In one of the last projects I’m doing for school, I’m working on a game wherein everything in the game is procedurally generated using a dungeon-building algorithm.
Fresh Content Each Time
One of the main draws of building a Roguelike game is figuring out how to procedurally generate dungeons. While it’s difficult to replicate the high-quality hand-crafted content of titles like Legend of Zelda: A Link to the Past, you can approximate a lot of the same experience while coming up with a new layout each time the game is loaded.
Achieving this is, as you may imagine, pretty difficult.
There are a lot of resources online, but most of them follow the same pattern - create a set of rooms, connect them, place items within them. There’s a significant amount of wiggle room within those, but that’s the basics.
Unity Set Up
The dungeon I built is based on a Unity Tilemap, which is effective a grid of 1x1 squares that you can place tiles within. For the game that I’m working on, I made each tile 16x16 pixels (you can set them to the density that you’re planning on making your tile sprites).
The unity objects involved:
- Two tilemaps (Created by Game Object > 2D Object > Tilemap). Spawning a tilemap will create a Grid object as its parent. I created two Tilemaps and connected them to the same parent. I attached my
Dungeon.csbuilding script as a component to this parent.
- Floor tilemap - This is what I use to tile the floor background, and this is the main data for the dungeon layout (since walls are just created using the floor layout).
- Walls (Collidable) tilemap - This one has a collider added to it, so the player can’t walk through them.
- Tile Palette - This contains all of the floor / wall tiles that I use to build the dungeon. It’s nice to have one of these so you can manually paint some on if you want.
Since dungeon generation algorithms can fall into a number of ways that they can end up in an infinite loop where they will never end up with a good dungeon layout, it’s best to program each step of this in the following way:
- While not at my limit of tries
- If failed, reset everything and increment how many tries I’ve done.
- Place a number of rooms in a grid.
- Derive a graph for the grid. The recommended way I found to do this was to create a Delauney Triangulation. This is somewhat complicated, so it’s recommended to find an algorithm or package that will do this for you.
- From that graph, derive a minimum spanning tree. I found that this was easy enough to do using Prim’s Algorithm, which is greedy and runs quickly.
- Verify that the graph meets your desired gameplay goals. For me, I wanted to make sure that I had at least two non-overlapping subtrees that comprised >25% of the nodes in the tree, so that I could use these as specific gameplay areas.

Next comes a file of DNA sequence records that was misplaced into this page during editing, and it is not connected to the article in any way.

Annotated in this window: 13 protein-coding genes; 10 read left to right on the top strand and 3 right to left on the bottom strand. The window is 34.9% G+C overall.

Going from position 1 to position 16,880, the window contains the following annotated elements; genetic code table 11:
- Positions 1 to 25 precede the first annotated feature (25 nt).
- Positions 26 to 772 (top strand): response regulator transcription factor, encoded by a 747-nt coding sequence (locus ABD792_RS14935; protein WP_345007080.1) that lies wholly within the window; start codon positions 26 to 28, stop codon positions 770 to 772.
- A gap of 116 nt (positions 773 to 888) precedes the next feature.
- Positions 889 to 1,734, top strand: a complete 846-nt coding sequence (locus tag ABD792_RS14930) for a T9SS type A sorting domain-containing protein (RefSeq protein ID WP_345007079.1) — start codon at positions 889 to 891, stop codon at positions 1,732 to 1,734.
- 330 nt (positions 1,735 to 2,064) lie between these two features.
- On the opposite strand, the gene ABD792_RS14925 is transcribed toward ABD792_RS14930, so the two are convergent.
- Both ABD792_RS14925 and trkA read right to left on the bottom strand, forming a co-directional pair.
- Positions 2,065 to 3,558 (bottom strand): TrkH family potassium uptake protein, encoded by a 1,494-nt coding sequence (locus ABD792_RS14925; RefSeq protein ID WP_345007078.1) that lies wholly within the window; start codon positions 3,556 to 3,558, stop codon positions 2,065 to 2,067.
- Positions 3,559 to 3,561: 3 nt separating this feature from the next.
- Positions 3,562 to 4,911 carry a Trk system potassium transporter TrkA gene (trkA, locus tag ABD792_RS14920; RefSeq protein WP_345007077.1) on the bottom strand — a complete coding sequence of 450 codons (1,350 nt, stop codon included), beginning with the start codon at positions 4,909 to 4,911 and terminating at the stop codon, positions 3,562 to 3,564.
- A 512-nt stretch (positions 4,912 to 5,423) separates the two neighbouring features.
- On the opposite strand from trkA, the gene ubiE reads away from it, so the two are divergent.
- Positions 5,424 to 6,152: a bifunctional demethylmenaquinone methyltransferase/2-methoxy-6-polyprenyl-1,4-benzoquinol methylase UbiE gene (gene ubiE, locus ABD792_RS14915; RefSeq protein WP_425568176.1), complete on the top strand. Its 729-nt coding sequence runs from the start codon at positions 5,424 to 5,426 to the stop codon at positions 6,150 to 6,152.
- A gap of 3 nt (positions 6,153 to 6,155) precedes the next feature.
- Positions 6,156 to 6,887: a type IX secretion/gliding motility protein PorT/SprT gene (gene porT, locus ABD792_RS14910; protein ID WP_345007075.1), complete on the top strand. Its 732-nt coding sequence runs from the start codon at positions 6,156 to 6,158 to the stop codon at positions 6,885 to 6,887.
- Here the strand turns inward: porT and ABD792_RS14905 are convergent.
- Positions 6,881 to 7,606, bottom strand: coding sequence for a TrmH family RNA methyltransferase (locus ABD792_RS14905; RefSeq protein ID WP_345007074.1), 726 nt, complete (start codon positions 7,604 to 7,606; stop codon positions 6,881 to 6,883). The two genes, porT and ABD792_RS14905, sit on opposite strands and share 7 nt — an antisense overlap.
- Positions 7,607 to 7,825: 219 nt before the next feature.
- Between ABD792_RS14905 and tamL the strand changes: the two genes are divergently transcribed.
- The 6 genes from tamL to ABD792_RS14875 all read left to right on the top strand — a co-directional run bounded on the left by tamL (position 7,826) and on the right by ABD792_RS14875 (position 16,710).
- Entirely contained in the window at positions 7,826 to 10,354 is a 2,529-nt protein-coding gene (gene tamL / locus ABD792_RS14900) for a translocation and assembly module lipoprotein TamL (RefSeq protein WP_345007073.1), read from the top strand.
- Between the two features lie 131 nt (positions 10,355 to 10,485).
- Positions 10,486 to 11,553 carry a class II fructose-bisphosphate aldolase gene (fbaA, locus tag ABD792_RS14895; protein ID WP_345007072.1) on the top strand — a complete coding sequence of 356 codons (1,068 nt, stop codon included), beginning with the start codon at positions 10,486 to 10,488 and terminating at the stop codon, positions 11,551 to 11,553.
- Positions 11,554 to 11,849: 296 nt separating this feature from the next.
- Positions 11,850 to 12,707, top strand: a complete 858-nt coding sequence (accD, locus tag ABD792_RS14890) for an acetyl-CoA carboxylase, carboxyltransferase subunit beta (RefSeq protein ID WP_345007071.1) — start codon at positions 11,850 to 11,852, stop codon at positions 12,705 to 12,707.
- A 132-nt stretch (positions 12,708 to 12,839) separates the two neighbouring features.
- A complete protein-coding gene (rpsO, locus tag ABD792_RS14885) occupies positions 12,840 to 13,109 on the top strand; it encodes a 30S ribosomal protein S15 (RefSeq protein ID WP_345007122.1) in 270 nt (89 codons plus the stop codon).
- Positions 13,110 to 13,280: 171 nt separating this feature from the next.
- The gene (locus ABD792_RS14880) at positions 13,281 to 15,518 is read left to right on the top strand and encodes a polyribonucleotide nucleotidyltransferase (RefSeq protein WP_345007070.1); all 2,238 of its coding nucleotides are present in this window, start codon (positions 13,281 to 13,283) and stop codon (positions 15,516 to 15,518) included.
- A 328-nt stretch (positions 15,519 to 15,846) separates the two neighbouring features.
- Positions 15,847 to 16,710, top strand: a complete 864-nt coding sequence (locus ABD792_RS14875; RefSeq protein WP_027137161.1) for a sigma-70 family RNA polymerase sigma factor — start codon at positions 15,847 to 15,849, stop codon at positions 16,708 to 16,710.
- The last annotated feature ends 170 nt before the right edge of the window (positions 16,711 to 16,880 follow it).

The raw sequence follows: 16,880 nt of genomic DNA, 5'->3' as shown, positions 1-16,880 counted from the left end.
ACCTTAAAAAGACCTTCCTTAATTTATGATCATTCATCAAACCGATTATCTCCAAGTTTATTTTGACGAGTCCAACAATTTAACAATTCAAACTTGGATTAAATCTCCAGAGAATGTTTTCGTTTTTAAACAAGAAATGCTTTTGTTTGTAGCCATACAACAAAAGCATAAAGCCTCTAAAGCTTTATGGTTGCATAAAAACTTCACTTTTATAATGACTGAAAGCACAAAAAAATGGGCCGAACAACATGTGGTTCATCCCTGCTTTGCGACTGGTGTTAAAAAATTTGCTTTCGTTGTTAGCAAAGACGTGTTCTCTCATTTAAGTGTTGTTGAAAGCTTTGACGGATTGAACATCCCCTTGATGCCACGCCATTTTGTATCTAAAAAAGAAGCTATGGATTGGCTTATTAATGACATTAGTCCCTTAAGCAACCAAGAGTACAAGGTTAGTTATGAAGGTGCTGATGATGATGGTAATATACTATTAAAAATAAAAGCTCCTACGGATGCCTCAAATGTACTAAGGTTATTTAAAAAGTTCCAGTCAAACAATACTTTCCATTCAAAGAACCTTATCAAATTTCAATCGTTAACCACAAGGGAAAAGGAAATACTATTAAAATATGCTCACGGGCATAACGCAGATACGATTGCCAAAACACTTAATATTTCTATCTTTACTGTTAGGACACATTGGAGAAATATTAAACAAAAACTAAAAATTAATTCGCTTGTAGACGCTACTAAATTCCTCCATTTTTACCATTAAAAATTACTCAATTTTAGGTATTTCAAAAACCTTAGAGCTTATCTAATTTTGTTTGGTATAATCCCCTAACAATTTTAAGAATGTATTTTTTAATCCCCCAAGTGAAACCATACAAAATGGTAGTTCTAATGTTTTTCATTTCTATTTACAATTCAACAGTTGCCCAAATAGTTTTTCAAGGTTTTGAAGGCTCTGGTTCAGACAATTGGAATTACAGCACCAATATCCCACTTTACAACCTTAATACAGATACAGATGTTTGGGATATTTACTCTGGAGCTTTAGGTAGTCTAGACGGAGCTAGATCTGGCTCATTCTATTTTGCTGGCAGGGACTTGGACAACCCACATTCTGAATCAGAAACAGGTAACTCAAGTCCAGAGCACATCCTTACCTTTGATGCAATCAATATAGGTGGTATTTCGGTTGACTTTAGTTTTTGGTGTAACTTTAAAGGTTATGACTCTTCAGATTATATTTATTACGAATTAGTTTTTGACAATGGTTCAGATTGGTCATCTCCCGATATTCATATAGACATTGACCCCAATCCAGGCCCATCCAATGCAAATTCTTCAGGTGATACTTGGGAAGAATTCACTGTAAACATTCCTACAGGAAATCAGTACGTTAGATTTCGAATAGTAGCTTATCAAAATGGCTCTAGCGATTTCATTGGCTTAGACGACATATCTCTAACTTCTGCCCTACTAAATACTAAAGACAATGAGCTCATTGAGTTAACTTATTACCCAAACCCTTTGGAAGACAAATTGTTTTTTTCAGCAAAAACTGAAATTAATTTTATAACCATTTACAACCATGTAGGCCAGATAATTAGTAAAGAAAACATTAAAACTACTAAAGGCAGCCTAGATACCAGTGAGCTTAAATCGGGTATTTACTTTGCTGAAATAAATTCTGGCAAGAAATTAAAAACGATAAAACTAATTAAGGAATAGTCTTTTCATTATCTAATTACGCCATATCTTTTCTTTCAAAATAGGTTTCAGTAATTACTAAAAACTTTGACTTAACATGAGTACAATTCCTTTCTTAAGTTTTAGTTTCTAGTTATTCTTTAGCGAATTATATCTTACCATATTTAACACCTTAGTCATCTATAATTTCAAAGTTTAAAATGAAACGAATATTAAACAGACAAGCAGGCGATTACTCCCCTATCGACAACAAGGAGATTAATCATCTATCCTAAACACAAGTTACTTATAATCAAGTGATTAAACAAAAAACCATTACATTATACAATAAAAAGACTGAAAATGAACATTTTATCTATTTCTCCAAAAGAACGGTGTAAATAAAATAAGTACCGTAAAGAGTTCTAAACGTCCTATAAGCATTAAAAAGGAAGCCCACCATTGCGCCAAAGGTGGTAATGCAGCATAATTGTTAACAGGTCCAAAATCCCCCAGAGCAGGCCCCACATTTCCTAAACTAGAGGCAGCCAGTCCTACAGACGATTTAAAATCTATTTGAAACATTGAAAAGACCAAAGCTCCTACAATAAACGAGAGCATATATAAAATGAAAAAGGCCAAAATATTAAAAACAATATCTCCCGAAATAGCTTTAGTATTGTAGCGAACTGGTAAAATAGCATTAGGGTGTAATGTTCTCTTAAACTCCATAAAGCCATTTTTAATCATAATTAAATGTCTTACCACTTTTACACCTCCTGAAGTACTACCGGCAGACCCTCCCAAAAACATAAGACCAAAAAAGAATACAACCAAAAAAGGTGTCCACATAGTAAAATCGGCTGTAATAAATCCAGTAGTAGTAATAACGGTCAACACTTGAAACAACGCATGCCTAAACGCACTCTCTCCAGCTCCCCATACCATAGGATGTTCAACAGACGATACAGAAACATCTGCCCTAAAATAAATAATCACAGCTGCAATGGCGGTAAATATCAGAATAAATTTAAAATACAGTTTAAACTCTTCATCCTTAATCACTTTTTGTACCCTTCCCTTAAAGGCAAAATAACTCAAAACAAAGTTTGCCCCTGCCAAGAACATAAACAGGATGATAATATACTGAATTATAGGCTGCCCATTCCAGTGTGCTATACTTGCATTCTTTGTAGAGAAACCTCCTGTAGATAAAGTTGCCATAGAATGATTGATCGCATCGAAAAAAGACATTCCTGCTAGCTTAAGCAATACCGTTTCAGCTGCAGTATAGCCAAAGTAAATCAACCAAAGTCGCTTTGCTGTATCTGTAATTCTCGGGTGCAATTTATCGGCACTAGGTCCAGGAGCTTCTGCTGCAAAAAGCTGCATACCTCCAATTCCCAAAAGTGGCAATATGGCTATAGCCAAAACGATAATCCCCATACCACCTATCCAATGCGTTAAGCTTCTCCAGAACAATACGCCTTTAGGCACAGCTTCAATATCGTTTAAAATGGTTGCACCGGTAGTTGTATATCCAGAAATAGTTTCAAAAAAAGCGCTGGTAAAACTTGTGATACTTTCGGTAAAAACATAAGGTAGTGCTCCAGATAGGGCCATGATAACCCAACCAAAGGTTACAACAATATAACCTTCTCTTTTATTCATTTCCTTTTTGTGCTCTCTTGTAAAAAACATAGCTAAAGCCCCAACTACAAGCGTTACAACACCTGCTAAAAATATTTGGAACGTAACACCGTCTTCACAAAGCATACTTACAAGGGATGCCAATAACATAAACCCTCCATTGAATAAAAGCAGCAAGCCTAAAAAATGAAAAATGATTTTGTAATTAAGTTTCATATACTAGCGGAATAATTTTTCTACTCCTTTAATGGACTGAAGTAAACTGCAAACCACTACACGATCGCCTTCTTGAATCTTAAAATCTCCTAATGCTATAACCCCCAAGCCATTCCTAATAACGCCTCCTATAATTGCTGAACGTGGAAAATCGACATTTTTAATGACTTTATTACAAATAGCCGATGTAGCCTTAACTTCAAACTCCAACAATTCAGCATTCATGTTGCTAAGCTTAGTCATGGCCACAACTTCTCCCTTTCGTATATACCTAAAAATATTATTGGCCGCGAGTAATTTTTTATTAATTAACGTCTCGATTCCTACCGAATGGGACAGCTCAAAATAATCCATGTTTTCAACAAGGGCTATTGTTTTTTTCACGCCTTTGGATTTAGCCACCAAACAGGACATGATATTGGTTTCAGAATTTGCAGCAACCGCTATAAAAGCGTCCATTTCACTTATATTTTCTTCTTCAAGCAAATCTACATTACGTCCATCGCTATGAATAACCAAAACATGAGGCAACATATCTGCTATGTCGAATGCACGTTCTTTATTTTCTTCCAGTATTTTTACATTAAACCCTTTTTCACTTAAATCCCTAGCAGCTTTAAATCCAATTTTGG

- Connect all the parent/child relationships in the tree with corridors.
- Once that’s done, add some optional corridors for the nodes within the same subtree, so that you can remove the perfect “tree”-ness of the layout and add some variety to it.
- Choose a boss room. For mine, I simply chose a leaf node in the larger subtree with a higher-than-average floor area.
- Choose rooms to place keys in that will open locked doors.
- Lock the doors.
- Place items and enemies within those rooms according to some sort of sliding difficulty scale. You can easily derive this difficulty on a number of simple heuristics (i.e. bigger room = more enemies, further depth in tree = harder enemies, etc).
First, a key, so you can understand what you’re looking at:
- Green / White = starting room / starting area
- Red = boss room
- Light blue = harder-than-starter area, Dark Blue = advanced area
- Yellow = room with a key
- White - Parent/child relationship in tree
- Yellow - Optional corridor added between two rooms in the same subtree.
The key to the light blue area spawns in the green / white area, the key to the dark blue area spawns in the light blue area. The key to the boss room is placed within the dark blue area.
As you can see in this one, sometimes the room with a key in it spawns directly next to the boss (in the first example above), but sometimes it’s located fairly far away in a different corner (in this example, on the bottom left).
In this example, I’ve included the minimum spanning tree generated during the dungeon building process. If you note the yellow corridors between rooms, those are randomly added between rooms within the same subtree.
TileMap.SetTile function can then be used to programmatically fill out which tiles are supposed to go where. Once you’ve got the room data figured out, it’s pretty easy to determine where to set tiles (floor tiles set within any room or corridor, wall tiles set in any empty space that borders a corridor or room).
From here, you can generate the items and enemies how you see fit.